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Interview With Former Secretary of State Madeleine Albright; Interview With Bill Maher; Trump Upset Over Democratic Victories on Budget; Putin Talks With Trump; Hillary Clinton Speaks Out; Clinton: I'd Be President if Election Were Oct. 27. Aired 4-4:30p ET

Aired May 2, 2017 - 16:00   ET



JAKE TAPPER, CNN ANCHOR: Hillary Clinton today accepting full responsibility for the election loss, except for the part when she blamed Comey, Putin, WikiLeaks, misogyny, and the media.

THE LEAD starts right now.

President Trump speaking with Vladimir Putin for the first time since the U.S. bombed an air base in Syria, and all the good vibes over Trump being elect had gone south. Did the president bring up Russia's election hacking and interference?

And speaking of which, Hillary Clinton opening up about the campaign in a big way, taking full responsibility, before suggesting all the other people who were to blame for her loss, stating she would be president if not for FBI Director Comey. Comedian Bill Maher will be here to react.

Plus, is it three strikes and you're out? Republicans right now hanging on their latest effort to repeal and replace Obamacare by the slimmest of margins. Did Vice President Pence manage to save the legislation today?

Good afternoon, everyone. Welcome to THE LEAD. I'm Jake Tapper.

President Trump is strolling to the strongmen section of the presidential Rolodex today with his first phone call to Russian President Vladimir Putin since that cooling off in the relationship between the two leaders.

The White House says that the conversation was -- quote -- "a very good one."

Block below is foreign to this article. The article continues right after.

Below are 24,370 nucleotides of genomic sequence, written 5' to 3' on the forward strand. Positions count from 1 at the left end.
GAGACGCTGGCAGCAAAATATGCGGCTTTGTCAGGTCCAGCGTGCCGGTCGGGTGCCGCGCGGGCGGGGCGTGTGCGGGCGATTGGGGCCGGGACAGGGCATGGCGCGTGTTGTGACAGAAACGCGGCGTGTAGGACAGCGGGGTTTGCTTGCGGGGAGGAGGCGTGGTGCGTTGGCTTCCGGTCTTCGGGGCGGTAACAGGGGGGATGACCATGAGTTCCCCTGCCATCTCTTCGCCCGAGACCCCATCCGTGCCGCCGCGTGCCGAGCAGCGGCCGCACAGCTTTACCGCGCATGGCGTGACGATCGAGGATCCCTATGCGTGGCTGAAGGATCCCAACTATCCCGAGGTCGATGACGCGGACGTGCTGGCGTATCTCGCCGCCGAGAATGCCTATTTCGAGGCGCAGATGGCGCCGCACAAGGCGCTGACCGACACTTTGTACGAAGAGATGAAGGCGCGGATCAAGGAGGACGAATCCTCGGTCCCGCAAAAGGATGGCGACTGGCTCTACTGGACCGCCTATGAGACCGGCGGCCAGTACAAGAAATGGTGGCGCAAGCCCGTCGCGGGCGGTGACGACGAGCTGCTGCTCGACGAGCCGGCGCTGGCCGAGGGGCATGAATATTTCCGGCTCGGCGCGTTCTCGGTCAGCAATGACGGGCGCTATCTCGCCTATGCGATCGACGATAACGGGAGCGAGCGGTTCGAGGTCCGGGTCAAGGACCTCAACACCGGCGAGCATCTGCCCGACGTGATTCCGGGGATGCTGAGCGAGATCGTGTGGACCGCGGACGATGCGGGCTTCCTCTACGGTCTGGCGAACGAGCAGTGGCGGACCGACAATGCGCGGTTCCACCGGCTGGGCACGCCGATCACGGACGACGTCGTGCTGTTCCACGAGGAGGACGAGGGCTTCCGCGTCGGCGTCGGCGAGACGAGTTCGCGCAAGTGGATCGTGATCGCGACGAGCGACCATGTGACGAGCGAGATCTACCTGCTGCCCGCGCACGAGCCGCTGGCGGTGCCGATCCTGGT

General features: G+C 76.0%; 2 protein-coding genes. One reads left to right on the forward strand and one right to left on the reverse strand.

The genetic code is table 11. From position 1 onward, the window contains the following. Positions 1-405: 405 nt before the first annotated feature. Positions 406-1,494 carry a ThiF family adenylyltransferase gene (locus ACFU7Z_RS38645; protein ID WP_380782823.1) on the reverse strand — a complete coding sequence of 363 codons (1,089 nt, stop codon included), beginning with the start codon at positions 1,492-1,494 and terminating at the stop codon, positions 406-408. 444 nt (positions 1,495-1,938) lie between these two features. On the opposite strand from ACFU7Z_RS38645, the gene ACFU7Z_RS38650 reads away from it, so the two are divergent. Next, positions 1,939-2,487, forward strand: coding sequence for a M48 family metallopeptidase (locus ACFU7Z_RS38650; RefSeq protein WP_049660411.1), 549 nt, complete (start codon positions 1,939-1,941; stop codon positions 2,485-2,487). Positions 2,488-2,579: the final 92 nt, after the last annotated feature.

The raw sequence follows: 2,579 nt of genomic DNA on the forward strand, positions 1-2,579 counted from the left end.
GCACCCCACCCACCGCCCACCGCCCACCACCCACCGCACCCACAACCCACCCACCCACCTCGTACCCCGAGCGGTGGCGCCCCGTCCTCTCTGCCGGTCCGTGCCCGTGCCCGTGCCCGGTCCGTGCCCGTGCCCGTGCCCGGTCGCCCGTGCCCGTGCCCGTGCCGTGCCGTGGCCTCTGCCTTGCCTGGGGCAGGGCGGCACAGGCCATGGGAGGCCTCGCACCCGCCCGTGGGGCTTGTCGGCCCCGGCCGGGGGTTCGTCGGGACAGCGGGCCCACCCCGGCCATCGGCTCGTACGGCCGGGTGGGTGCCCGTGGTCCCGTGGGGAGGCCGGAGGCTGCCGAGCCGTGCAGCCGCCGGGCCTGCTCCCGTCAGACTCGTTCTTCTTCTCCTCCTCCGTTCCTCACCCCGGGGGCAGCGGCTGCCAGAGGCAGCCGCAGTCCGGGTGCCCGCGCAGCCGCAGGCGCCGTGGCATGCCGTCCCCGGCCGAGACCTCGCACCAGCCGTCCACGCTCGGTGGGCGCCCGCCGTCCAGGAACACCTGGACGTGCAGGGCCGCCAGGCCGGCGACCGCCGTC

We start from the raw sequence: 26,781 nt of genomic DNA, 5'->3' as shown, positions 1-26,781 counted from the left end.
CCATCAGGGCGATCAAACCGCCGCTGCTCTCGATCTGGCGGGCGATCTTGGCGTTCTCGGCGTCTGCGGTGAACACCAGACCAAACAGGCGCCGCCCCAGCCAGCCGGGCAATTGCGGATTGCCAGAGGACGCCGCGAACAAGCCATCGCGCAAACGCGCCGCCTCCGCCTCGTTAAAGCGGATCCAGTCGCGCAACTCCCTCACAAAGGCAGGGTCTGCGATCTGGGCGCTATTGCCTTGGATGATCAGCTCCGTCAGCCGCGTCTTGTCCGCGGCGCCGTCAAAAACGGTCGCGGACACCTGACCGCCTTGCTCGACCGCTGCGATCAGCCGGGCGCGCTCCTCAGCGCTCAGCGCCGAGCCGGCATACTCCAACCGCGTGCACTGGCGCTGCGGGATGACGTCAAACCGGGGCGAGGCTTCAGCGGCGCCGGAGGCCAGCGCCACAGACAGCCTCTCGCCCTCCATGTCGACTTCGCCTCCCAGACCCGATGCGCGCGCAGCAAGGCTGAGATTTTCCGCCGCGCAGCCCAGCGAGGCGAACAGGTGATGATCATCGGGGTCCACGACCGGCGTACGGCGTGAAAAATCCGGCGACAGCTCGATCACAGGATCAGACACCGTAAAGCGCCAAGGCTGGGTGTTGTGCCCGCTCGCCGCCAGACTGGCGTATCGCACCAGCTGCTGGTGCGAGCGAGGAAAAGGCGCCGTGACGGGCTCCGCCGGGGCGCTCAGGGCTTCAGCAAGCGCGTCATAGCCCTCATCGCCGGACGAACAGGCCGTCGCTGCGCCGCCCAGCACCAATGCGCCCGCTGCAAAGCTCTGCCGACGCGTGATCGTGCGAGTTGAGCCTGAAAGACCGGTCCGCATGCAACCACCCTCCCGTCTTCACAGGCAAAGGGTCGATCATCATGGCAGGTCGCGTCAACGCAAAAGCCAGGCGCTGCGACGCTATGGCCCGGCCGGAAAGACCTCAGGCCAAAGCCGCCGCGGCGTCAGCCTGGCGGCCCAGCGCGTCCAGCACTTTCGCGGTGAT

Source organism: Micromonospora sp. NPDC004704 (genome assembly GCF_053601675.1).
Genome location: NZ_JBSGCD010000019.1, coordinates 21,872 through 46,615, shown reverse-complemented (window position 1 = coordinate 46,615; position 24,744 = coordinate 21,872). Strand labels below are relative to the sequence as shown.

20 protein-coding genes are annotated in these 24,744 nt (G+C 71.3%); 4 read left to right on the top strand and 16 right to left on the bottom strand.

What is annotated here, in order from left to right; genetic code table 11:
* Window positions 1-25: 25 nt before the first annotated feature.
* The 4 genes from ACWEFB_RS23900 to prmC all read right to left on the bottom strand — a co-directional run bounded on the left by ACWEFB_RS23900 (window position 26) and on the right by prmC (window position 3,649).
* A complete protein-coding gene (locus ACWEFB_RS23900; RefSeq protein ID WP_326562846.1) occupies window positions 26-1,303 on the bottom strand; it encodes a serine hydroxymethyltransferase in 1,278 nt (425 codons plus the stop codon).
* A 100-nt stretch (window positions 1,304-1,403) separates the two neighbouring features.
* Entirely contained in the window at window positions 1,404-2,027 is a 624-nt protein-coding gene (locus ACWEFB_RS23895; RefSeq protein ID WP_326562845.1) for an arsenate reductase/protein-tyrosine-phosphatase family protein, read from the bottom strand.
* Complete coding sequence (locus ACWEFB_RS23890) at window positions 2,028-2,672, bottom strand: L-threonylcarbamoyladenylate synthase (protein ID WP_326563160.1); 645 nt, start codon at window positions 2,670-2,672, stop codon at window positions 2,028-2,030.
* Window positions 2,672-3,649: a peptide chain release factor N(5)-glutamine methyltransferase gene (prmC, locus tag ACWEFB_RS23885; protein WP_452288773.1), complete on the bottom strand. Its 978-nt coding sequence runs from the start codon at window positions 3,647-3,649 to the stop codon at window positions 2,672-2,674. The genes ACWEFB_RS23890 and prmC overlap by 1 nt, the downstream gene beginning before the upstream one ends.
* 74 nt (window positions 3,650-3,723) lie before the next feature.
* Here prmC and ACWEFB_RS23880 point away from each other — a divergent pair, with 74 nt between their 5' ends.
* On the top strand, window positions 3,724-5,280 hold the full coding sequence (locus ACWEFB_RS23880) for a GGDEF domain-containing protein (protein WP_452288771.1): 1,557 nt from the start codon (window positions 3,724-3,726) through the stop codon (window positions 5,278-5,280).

On the home front, the president seems to be sending some mixed messages about the congressional budget deal. Before a crowd of Air Force Academy cadets earlier today, he declared the agreement a clear win or the American people, but he's also clearly irritated that Democrats are claiming victory, given that the White House had to drop a raft of priorities to get that budget passed through the Senate.

A short while ago, the president sent out his budget chief, Mick Mulvaney, to express frustration that the president is not getting enough credit.

CNN correspondent Jason Carroll is live for us at the White House now.

And, Jason, we're just learning more about the presidential phone call with Vladimir Putin. What can you tell us?

JASON CARROLL, CNN NATIONAL CORRESPONDENT: Well, Rex Tillerson, secretary of state, Jake, was also on that call, and he described it as -- quote -- "very constructive." He said there were a lot of detailed exchanges.

Meanwhile, this president is saying what this city needs is a good government shutdown.


DONALD TRUMP, PRESIDENT OF THE UNITED STATES: This is what winning looks like.